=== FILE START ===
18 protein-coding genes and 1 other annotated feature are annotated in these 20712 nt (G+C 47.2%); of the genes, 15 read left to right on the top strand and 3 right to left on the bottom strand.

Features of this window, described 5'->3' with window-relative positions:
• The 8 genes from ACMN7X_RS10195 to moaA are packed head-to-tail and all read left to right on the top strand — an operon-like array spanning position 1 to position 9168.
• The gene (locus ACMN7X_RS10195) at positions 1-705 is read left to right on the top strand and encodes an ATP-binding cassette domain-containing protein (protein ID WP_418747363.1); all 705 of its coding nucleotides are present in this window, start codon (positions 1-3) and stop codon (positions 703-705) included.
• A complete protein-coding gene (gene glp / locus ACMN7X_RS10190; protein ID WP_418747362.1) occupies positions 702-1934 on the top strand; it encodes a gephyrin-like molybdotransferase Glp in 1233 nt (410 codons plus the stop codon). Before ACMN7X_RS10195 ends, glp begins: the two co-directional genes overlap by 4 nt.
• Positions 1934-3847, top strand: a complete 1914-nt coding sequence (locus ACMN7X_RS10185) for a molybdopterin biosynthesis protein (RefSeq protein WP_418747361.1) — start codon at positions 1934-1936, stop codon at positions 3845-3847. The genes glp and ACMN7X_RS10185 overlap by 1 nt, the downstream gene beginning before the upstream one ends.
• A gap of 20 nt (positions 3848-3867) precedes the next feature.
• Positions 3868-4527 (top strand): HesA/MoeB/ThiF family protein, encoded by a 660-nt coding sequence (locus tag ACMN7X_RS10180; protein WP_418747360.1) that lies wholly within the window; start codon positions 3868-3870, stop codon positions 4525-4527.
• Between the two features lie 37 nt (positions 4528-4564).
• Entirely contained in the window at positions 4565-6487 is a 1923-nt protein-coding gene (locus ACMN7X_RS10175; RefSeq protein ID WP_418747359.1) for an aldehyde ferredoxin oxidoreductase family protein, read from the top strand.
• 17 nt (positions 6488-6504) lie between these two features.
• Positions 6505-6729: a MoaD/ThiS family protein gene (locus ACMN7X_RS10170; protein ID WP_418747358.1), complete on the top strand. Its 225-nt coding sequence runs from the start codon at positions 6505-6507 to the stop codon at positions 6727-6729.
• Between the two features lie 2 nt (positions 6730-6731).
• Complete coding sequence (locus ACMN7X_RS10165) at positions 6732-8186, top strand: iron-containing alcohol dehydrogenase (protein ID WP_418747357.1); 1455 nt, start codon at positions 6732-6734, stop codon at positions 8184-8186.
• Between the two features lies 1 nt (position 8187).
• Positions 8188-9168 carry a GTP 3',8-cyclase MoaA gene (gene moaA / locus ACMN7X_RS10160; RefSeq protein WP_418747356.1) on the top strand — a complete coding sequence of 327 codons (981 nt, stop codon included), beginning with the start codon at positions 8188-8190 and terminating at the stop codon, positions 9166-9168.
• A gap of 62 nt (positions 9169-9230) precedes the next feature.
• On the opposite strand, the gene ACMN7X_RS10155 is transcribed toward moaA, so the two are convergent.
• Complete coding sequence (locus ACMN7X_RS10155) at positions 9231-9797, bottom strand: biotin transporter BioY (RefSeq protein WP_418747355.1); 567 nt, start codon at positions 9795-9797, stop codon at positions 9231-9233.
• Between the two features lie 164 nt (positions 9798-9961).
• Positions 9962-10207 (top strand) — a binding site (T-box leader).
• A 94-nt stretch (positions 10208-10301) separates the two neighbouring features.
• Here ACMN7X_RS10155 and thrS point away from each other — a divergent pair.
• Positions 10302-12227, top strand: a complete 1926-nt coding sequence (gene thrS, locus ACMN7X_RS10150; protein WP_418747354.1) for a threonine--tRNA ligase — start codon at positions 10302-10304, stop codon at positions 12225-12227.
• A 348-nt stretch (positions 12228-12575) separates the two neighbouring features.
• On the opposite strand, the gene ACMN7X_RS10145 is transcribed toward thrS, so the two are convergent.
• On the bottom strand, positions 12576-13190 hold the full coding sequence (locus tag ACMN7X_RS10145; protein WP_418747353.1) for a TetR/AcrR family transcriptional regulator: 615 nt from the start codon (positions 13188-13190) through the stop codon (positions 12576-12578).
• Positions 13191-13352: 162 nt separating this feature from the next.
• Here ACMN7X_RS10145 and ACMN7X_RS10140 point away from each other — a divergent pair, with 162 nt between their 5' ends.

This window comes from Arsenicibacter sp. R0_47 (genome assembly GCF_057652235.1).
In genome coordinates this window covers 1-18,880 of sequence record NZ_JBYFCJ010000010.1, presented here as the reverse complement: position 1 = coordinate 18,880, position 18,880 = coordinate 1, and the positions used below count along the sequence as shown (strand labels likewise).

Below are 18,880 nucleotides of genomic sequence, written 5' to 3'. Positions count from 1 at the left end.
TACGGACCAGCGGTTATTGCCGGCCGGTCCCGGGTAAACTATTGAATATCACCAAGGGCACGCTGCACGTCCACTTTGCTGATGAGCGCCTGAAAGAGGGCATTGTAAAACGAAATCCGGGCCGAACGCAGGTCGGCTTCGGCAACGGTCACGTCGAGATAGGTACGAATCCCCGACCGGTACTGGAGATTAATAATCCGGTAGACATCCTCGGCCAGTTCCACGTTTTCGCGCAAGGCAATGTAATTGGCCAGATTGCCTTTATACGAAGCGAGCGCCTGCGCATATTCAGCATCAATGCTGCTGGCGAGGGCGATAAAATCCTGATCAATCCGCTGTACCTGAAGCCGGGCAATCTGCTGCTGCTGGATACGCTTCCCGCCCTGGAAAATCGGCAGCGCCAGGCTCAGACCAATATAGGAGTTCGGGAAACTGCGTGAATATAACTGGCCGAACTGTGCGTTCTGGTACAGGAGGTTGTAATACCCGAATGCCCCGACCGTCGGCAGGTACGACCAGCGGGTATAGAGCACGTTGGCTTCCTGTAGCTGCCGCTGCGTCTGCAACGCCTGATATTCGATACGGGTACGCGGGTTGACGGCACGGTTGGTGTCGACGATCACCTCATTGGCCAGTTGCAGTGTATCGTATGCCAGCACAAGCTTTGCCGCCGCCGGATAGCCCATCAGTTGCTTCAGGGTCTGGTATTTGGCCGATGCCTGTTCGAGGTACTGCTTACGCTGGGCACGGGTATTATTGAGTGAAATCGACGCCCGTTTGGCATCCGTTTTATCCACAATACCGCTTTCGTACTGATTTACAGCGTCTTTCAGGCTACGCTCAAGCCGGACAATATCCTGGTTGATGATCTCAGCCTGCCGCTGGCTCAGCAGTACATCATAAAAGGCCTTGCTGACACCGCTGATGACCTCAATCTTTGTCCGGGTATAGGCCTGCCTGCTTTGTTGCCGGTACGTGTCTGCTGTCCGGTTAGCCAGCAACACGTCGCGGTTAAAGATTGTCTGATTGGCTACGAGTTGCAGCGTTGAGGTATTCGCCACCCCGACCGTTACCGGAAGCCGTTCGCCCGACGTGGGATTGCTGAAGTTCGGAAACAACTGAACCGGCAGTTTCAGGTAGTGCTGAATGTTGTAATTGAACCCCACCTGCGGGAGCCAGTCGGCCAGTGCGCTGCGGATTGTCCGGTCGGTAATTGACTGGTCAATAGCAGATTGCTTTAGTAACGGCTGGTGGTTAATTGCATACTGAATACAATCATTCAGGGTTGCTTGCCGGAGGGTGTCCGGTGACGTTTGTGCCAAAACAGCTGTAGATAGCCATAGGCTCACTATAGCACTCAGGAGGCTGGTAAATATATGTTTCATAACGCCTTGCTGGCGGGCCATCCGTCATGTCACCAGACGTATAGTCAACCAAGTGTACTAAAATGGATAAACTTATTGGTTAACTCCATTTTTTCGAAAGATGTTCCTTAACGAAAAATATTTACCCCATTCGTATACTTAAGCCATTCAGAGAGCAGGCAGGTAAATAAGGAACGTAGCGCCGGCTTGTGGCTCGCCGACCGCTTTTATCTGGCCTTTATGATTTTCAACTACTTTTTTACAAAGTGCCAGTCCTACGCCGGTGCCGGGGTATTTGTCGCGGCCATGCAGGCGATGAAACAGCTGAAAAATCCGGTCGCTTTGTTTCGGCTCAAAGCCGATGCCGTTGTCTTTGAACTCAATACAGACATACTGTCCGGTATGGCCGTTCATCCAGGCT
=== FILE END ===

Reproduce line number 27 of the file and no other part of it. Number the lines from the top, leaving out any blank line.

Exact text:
• On the bottom strand, positions 12576-13190 hold the full coding sequence (locus tag ACMN7X_RS10145; protein WP_418747353.1) for a TetR/AcrR family transcriptional regulator: 615 nt from the start codon (positions 13188-13190) through the stop codon (positions 12576-12578).